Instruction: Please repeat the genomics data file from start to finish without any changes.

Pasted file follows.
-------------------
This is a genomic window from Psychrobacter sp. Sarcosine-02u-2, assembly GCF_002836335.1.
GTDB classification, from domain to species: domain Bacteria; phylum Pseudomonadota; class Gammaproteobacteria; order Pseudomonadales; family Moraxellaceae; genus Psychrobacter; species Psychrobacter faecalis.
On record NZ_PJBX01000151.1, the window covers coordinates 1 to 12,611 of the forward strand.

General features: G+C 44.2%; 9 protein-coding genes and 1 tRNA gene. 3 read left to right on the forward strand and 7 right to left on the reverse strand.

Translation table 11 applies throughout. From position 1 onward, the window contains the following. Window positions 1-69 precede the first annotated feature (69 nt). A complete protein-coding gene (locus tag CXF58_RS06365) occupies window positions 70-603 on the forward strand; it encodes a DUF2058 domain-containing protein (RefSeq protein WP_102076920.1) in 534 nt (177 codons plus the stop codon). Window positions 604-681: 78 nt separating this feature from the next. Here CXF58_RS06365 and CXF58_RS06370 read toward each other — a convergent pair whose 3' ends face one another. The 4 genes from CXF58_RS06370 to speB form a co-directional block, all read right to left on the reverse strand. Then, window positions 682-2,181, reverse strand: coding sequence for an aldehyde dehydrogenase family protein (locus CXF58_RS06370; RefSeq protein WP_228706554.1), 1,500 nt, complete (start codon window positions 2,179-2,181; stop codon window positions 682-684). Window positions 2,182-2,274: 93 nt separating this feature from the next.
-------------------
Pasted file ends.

This is a genomic window from Psychrobacter sp. Sarcosine-02u-2, assembly GCF_002836335.1.
GTDB classification, from domain to species: domain Bacteria; phylum Pseudomonadota; class Gammaproteobacteria; order Pseudomonadales; family Moraxellaceae; genus Psychrobacter; species Psychrobacter faecalis.
On record NZ_PJBX01000151.1, the window covers coordinates 1 to 12,611 of the forward strand.

General features: G+C 44.2%; 9 protein-coding genes and 1 tRNA gene. 3 read left to right on the forward strand and 7 right to left on the reverse strand.

Translation table 11 applies throughout. From position 1 onward, the window contains the following. Window positions 1-69 precede the first annotated feature (69 nt). A complete protein-coding gene (locus tag CXF58_RS06365) occupies window positions 70-603 on the forward strand; it encodes a DUF2058 domain-containing protein (RefSeq protein WP_102076920.1) in 534 nt (177 codons plus the stop codon). Window positions 604-681: 78 nt separating this feature from the next. Here CXF58_RS06365 and CXF58_RS06370 read toward each other — a convergent pair whose 3' ends face one another. The 4 genes from CXF58_RS06370 to speB form a co-directional block, all read right to left on the reverse strand. Then, window positions 682-2,181, reverse strand: coding sequence for an aldehyde dehydrogenase family protein (locus CXF58_RS06370; RefSeq protein WP_228706554.1), 1,500 nt, complete (start codon window positions 2,179-2,181; stop codon window positions 682-684). Window positions 2,182-2,274: 93 nt separating this feature from the next.